3. I have the opposite problem: I find it difficult to write fiction. In fact, I can’t but I will try to have the temerity to give you some advise.

    (1) Always be genuine
    (2) Let that poem be the most important thing in your life
    (3) Focus directly how you feel, think about the party
    (4) Keep writing until there are no more words conming out of your pen, keyboard
    (5) Do not compare your results with anyone else’s
    (6) Let it come from your heart, your soul
    (7) If your poem makes you cry, you probably hit a nerve
    (8) Write exactly how you feel–no editing
    (9) Later on it is okay to go back and edit not in the beginning–get it all down
    I know there is repetition here: forgive me!
    Maybe my links may help you a bit

    http://siggyscafe.com/id3.html
    http://siggyscafe.com/id46.html

    • Siggy,

      My problem is there are always more words! I swear there are days I could write forever. Like I have no shut off valve. In that case, how does one know they are done?

      I like the “no comparison” rule. It is difficult to not to judge our works against anothers. I do it in fiction all the time. Like, pshaw, I would never misspell THAT word. However, it is a good reminder in poetry that there are no right or better answers. Only what is in your heart.

      Thanks for sharing your tips and your sites with those of us who are poetically challenged!

  4. I don’t write poetry much – did as a teen though. I like the advice you’ve got – the first one for me is the biggy – images. Heart & soul are right there too.

    • Jemi,

      Maybe I struggle with poetry on the very basic level that poetry is images in such few words. I am a sparse writer to begin with and very seldom write images because I see things so vividly in my head–so what’s the point of spelling it all out!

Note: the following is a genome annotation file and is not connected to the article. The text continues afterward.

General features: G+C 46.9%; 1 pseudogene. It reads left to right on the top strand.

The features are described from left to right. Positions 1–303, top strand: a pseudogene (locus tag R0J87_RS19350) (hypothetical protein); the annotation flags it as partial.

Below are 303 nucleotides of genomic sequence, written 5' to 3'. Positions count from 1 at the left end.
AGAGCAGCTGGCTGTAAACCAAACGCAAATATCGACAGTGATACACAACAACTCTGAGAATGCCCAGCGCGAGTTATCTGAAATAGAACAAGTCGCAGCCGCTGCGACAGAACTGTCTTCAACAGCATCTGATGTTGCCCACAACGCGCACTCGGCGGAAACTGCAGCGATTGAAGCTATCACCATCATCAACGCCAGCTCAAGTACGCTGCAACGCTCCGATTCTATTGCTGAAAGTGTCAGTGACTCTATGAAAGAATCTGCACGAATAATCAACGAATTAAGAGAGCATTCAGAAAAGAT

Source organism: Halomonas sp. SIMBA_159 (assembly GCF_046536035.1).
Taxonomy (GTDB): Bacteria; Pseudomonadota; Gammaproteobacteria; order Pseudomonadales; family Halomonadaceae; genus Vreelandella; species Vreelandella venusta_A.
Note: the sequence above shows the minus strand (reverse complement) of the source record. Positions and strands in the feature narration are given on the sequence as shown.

Would a limerick do?

      There once was a girl named….

  5. jmartinlibrarian

    We have a wonderful poet (he’s a regional treasure) and he once shared this advice to another person in writers’ workshop:

    Start with free verse. Don’t try to force your feelings and ideas into a rhyme or iambic pentameter. Only use a specific poetic form if it serves your words.

    🙂

    • Jenny,

      I wish you had been my poetry teacher: no rhyming or pentameters of any kind. Just write. A few heartfelt sentences broken up into pretty looking fragments.

      It just might work!

  6. Poetry is the art of saying much with little.
    Try the Fiddler on the Roof angle. Instead of “Is this the little girl I carried?” Try writing I remember when… lines. How did those moments touch you? How has your daughter defined your life by living hers? Write it opposite. How have you defined her life? Play with it, squish it, squeeze out the dross until you find the pure silver. Then pound out the extra words until you’ve created a work of filigree. Good luck!

    • Victoria,

      This is the best advice I’ve ever heard: Play with it, squish it, squeeze out the dross until you find the pure silver.

      I knew I could count on all of you to help me figure out what scads of teachers never could!

  7. Maybe jot down the points you want to make or words that remind you of her and then use that as the framework to build your poem.

    • Lisa,

      I like the idea of starting with words and building from there. I think I try to hard to “see” the poem all at once, when really it should be an evolution.

  8. Cat I will try again: focus directly on your subject ,what is happening to you within and without. Write about your direct experience. When you run out of words, stop.

    I have a friend who also only writes fiction and is terrified of writing non-fiction. I do not know if that is your case. I find it interesting that when you write you can go on and on. I always have written in bursts. Anyway, good luck.